George W. Stow (sometimes spelled Stowe), geologist and ethnologist, was apprenticed to a London physician and attended medical lectures at King's College, London. However, when he reached the age of 21 in 1843 he abandoned medicine and emigrated to South Africa. Arriving in the Eastern Cape in December 1843 he worked as a teacher for the Colonial Church and School Society at Cuylerville. On 23 July 1844 he married Caroline E. Skinner and later married for a second and third time. He was interested in the culture and customs of the indigenous population, as well as in geology, and during the Eighth Frontier War (1850-1853) collected fossil reptiles and plants while acting as secretary for a group of frontier farmers. A small labrynthodont amphibian, Micropholis stowii was later named in his honour by T.H. Huxley*.
In 1853 he moved to Port Elizabeth and, while working as a bookkeeper, attended lectures by W.G. Atherstone* and R.N. Rubidge*. The latter was instrumental in gaining publication in the Quarterly Journal of the Geological Society of London of Stow's first paper "On some fossils from South Africa" (1859). He followed this up with "Note on the geology of the Sunday's River, South Africa" (The Geologist, 1861) and other papers, resulting in his election to Fellowship of the Geological Society of London in 1872.
In 1864 Stow moved to Queenstown as manager of a wholesale general produce business. In spite of disasters in his family life and business failures the ensuing decade saw him beginning his studies of Bushman art and anthropology, making many copies of rock art in the Transkei. He also extended his study of the stratigraphy of the neighbourhood of Queenstown and his fossil collecting. In a major paper, "On some points in South African geology", read on his behalf before the Geological Society of London and published in its Journal (1870), he described his earlier work on the Cretaceous deposits near Port Elizabeth, the stratigraphy and coal deposits of the Karoo, and the palaeoclimatology of these strata. In an appendix he put forward the theory, based on palaeontological evidence, that South Africa, India and Australia once formed part of a single landmass. This idea was later taken up and popularised by Eduard Suess and Alfred Wegener and the former landmass came to be known as Gondwanaland. After visiting the diamond fields of Griqualand West he wrote "On the diamond gravels of the Vaal River, South Africa" (Journal of the Geological Socciety of London, 1871).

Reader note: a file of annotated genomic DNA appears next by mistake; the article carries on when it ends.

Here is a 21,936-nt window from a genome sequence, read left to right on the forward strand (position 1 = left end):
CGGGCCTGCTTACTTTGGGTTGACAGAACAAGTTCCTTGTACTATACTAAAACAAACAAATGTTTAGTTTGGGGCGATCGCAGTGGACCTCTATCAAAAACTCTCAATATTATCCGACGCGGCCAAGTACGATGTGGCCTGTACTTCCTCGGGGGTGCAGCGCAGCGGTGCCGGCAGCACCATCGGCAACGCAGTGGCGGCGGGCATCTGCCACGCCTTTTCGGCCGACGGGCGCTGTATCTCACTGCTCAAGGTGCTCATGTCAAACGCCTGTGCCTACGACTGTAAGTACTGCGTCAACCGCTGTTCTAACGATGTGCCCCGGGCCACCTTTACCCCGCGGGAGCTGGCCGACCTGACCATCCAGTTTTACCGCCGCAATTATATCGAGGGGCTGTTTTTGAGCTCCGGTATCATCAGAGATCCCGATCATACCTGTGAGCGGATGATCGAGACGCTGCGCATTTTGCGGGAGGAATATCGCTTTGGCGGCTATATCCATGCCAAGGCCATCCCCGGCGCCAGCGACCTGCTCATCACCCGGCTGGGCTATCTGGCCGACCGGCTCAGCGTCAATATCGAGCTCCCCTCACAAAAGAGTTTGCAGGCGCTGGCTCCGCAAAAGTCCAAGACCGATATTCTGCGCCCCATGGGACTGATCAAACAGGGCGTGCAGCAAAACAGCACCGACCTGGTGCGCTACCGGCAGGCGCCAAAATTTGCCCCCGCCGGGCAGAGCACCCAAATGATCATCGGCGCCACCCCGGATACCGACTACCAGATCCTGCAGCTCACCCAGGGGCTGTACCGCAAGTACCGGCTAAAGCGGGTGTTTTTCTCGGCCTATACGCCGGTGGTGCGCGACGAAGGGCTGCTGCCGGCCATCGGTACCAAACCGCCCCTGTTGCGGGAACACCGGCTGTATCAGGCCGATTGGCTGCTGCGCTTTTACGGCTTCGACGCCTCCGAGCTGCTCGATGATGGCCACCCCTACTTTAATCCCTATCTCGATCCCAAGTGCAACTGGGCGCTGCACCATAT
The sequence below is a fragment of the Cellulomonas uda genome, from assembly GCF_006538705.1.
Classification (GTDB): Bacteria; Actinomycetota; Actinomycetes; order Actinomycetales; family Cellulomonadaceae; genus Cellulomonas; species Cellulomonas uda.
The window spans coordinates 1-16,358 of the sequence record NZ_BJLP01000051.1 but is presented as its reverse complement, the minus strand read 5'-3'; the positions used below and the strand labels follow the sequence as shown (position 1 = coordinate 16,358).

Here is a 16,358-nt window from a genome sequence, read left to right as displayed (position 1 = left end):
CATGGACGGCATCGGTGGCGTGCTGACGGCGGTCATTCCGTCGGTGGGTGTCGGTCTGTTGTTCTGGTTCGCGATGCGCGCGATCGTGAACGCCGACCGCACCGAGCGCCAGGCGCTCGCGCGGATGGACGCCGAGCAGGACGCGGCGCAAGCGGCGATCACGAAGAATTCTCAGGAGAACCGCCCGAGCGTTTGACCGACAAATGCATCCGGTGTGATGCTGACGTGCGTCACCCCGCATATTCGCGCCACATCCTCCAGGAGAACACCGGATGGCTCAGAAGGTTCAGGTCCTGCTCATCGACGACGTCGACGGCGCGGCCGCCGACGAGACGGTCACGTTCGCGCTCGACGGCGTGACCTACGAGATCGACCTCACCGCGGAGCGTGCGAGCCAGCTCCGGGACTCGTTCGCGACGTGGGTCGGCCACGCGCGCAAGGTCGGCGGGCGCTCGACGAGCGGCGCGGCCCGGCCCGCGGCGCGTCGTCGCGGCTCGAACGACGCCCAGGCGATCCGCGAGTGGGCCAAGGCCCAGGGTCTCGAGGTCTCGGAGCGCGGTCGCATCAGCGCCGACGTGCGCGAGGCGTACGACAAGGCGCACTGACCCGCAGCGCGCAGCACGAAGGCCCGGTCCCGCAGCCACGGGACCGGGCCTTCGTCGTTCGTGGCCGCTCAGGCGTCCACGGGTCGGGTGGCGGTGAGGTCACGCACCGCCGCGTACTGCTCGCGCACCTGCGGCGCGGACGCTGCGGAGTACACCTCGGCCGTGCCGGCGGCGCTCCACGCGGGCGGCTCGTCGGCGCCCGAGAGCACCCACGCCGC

$ Early in 1872 Stow carried out a brief geological reconnaissance of Griqualand West, partly in the company of the surveyor Francis H.S. Orpen*. A copy of his report to the Governor was published in the Cape Monthly Magazine (1872, Vol. 5, pp. 65-78), while the results were also reported in "Geological notes upon Griqualand West", in the Quarterly Journal of the Geological Society (1874). In the latter paper he first described the amygdaloidal lavas near Pniel, on the Vaal River, which are now included in the Ventersdorp Supergroup, and introduced several stratigraphic names. Stow tried to persuade the various South African states to commission him to carry out geological surveys to determine their mineral potential, but only the Orange Free State and Griqualand West were interested. In the Cape Parliament J.X. Merriman expressed the general opinion that 'poor Colonies could not afford geological surveys, rich mineral regions did without them'. However he did authorize Stow in June 1874 to undertake a geological survey of the region between the Vaal and Modder Rivers. Stow's comprehensive and well-illustrated report, for which he was not paid, was completed towards the end of 1876, but was never published. In it he established the glacial origin of the Dwyka conglomerate, proof of an ice age in South Africa during Palaeozoic times. In 1878, when geologically surveying the northern part of the Orange Free State for President J.H. Brand, he discovered valuable coal deposits at Makouw's Vlei (now Makouvlei), probably his most important economic discovery. His Report on the geological lsurvey of the Orange Free State, from the 18th April to the 17th December 1878 (55p) was published in Bloemfontein in 1879. That same year he published Coal and iron in South Africa (London, 1879).
During the next few years, residing in Bloemfontein, Stow wrote down his ethnographic research. The work was later edited by G.M. Theal and published posthumously in 1905 as The native races of South Africa: a history of the intrusion of the Hottentots and Bantu into the hunting ground of the Bushman, the aborigines of the country. He considered that the Bushmen had originated in the north and migrated south well before the Bantu.
In 1880 Stow was appointed manager of mining operations at the Leeukuil (now Vereenigingf) coal field by Samuel Marks, who established the Zuid-Afrikaansche en Oranje-Vrijstaatsche Kolen en Mineralen Mijn Vereeniging to supply Kimberley with coal. Sadly Stow died suddenly of a heart attack two years later and was buried at Makouvlei in an unmarked grave.
His major achievements in geology were his discovery of useful iron ore and coal deposits in the Orange Free State, and his recognition of the importance of climate change in the geology of South Africa. In ethnology he was the first to record and study seriously the Bushman rock art of South Africa. His copies of rock art were eventually published in Rock paintings in South Arfrica, from parts of the Eastern Province and Orange Free State, copied by G.W.Stow, with an introduction and descriptive notes by Dorothea Bleek (1930), and Cave artists of South Africa (1953) by E. Rosenthal and A.J.H. Goodwin. An unpublished manuscript by him was edited by J. Walton and published as "Early Ghoya settlement in the Orange Free State" in Researches of the National Museum (Bloemfontein, 1965). During the eighteen-sixties Stow also published several poems.